Monday, August 8, 2011

In Defense of the Kindle

I read an editorial by a bibliophile that suggested that publishers launch a sexy ad campaign in favor of the print book to combat Kindle's impressive marketing, citing books' sensory pleasures: the smell; the feel in your hands; that crisp, appealing crinkle of a turned page and smooth snap of a dust jacket. It does sound seductive--but then anything can be made so with a few quick sketches of words, anything can be made romantic.

I would know--I'm a writer, sorceress of language, slave to literature, beauty, romance. My life has been marked by books, tens of thousands of pages and titles and authors, covers and characters I can barely keep track of. It is my favorite refuge, my ultimate comfort, an always reliable pleasure. I would be delighted with a life spent looking out windows, with a book and pen and paper. I read Tolstoy as others would chain watch Sex and the City. I stop and eagerly browse at every used books stand I pass on the street. My first, dream job, was to work at the local bookstore (and I did). I am no stranger to the sensory and aesthetic pleasures of a book. I linger in bookstores, brushing my hands over matte covers and ivory pages, lusting after particularly exquisite covers. I fantasize constantly about the exact appearance, texture of my first published novel: the artist who would draw the illustration, my name in exact lettering, the typography and lines and spacing of each page, even the exact way the spine creases in the hands of adoring readers.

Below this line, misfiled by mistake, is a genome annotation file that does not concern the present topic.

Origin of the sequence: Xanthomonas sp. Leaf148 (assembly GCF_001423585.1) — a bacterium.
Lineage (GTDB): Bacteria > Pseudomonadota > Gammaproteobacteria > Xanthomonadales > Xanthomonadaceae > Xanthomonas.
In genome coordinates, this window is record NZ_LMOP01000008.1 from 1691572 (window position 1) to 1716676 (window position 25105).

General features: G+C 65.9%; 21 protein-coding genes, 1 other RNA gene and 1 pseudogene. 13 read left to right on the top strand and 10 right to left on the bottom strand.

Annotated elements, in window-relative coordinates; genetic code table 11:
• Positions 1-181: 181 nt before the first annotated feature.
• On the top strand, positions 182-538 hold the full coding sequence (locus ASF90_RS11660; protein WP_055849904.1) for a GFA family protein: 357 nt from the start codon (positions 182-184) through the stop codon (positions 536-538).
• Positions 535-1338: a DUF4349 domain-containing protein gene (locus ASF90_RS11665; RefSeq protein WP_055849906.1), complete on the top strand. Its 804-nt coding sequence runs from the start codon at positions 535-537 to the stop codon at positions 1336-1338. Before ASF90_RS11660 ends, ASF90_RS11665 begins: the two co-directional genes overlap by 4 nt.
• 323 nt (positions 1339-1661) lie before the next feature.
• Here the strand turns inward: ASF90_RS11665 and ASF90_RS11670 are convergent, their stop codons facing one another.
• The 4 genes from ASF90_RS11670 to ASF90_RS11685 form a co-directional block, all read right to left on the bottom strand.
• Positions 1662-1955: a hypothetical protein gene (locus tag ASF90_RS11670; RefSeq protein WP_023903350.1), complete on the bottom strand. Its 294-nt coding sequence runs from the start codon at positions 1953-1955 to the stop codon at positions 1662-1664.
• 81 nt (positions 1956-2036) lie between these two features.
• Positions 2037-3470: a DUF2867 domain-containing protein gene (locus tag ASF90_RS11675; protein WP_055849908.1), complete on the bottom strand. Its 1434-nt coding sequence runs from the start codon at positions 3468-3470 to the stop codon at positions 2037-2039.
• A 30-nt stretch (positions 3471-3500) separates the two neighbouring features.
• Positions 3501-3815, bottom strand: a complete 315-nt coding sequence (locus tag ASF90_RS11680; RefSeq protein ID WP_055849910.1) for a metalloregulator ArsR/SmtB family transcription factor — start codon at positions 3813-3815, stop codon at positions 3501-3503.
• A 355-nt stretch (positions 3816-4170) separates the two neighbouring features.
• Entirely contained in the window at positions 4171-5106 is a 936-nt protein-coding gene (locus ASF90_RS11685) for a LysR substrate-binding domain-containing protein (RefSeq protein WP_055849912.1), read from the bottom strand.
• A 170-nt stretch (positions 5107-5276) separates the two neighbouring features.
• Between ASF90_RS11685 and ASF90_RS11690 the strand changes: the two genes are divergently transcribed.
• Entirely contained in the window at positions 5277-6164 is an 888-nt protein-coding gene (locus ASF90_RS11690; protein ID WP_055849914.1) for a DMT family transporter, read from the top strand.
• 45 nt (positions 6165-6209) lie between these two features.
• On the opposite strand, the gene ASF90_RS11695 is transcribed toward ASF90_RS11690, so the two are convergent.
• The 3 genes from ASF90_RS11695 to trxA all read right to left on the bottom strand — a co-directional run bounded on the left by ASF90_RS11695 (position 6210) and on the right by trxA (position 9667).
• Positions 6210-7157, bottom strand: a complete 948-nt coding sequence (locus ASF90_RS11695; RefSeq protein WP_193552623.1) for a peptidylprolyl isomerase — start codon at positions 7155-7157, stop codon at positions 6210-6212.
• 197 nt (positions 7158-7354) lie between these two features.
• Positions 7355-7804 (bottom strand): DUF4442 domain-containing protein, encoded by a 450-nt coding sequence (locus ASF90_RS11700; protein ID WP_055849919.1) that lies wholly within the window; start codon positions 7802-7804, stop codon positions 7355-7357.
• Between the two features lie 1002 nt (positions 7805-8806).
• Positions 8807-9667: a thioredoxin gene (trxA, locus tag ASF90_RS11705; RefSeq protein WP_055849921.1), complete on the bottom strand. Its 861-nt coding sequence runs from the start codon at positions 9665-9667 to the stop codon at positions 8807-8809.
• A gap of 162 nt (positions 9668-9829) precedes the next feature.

I am an avid bibliophile--and, I love my Kindle.

Let me tell you about my Kindle. It is an impromptu gift, from someone close. Most of the time it rests inside a bubble mailer manila envelope, creased and folded from all the wear, in one of my purses, or sits, naked, at my bedside. It is covered with a lovely white and blue porcelain art skin/decal that catches the eye and sets off the grey and black of the screen. The first book I bought for it was Fernando Pessoa's The Book of Disquiet, but now I've worked through quite a few more--David Foster Wallace's The Pale King, Tolstoy's War and Peace, Fitzgerald's This Side of Paradise, Somerset's Of Human Bondage, Dickens's Bleak House...(I have a thing for 700 pages plus 19th Century literature), as well as a dozen samples and a few new books I recently acquired. I can hardly leave the house without it in my purse.